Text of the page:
Children, ethnicity and workless households

Lucinda Platt, University of Essex and Laura Adelman, Department of Work and Pensions

[Project number 30096]

Child poverty is a subject of substantial policy and academic interest. Despite targets to reduce child poverty overall and despite some recognition of the higher poverty risks faced by people from minority ethnic groups, analysis of child poverty and ethnicity is not extensive. The work for the LS forms part of a wider study attempting to fill some of the gaps in knowledge and understanding of child poverty - both its nature and contributory factors. This involves looking at the income sources in poor households with children from different ethnic groups, as well as the characteristics of poor and non-poor families and how they vary by ethnicity. One interest is to have a better grasp on duration of poverty. This is hard to do with existing sources, but the LS offers the opportunity to look longitudinally at worklessness between one decade and the next. While this will disguise all the movement that takes place in between censuses, it will provide some sort of proxy for persistent poverty, alongside other partial measures and in the absence of sources for robust measurement of poverty persistence and poverty dynamics.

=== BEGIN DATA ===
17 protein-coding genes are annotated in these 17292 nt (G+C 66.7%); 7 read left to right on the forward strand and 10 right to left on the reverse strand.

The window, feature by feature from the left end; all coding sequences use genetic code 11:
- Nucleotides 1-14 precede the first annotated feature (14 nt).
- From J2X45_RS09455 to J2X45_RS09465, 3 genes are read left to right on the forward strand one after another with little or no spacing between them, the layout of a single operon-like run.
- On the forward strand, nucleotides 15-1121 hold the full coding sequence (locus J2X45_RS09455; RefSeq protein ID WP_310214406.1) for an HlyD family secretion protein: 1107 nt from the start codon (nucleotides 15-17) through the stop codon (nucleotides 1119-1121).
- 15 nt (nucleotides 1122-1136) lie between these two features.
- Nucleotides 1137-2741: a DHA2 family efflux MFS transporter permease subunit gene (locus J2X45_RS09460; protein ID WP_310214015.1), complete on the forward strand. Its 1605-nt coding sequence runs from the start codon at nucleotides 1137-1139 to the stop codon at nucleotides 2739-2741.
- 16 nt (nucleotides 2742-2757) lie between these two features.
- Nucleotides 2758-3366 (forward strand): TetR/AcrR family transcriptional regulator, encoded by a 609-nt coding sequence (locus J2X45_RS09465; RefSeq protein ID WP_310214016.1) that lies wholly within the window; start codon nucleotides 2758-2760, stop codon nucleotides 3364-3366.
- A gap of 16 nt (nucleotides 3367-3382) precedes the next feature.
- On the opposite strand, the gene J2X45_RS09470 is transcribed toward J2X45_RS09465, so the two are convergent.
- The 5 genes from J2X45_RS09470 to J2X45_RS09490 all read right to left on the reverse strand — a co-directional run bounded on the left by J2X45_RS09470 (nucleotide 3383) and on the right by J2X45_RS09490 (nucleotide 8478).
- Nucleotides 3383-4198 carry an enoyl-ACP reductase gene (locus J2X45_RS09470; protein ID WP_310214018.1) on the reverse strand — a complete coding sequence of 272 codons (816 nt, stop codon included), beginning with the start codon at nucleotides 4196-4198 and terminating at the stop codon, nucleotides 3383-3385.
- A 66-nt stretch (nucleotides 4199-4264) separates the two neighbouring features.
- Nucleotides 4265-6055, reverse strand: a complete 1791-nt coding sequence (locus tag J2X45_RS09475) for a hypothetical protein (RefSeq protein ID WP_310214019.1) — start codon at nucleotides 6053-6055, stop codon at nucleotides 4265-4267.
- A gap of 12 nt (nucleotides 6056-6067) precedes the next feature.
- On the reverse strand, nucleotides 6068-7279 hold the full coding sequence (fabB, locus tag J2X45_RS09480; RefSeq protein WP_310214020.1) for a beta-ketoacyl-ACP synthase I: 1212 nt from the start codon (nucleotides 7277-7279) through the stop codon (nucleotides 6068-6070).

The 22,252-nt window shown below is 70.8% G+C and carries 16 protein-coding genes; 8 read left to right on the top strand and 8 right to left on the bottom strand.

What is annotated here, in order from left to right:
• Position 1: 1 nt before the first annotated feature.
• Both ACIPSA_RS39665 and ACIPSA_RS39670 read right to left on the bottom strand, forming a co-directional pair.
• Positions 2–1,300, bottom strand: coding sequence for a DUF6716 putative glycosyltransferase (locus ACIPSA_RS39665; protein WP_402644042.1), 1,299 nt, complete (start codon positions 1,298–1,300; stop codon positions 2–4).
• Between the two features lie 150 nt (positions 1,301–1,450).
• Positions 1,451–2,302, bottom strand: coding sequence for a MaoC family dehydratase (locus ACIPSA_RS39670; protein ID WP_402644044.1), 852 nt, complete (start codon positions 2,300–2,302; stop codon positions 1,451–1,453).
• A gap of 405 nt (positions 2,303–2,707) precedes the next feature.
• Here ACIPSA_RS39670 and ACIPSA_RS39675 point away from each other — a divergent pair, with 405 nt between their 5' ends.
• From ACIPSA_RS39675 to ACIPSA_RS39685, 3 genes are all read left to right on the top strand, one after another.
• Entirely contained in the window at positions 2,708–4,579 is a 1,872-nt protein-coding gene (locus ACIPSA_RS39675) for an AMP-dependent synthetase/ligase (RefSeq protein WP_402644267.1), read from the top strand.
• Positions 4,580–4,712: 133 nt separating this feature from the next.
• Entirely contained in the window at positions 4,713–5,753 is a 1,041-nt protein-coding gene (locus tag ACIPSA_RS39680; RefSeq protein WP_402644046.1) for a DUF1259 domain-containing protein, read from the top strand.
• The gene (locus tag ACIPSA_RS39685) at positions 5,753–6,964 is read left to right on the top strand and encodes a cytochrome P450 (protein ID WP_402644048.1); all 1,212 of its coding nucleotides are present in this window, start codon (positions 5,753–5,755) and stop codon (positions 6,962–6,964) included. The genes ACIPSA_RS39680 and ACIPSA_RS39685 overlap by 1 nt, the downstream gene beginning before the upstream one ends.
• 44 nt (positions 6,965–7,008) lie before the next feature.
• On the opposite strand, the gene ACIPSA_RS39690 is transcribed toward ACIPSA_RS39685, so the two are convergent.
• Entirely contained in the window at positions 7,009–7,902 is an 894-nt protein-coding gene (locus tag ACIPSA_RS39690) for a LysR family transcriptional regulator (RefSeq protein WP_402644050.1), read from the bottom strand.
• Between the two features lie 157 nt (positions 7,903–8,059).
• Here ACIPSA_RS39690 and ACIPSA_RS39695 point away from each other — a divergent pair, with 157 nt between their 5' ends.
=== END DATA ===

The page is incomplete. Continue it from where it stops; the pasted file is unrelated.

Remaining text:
The aim of the LS analysis is to investigate long-term (10 year) stability in living in a workless household and variation by ethnic group. That is, it will investigate whether your children living in workless households in 1991 are also doing so in 2001. It will also compare these probabilities with those between 1981 and 1991, to the extent that the data allow.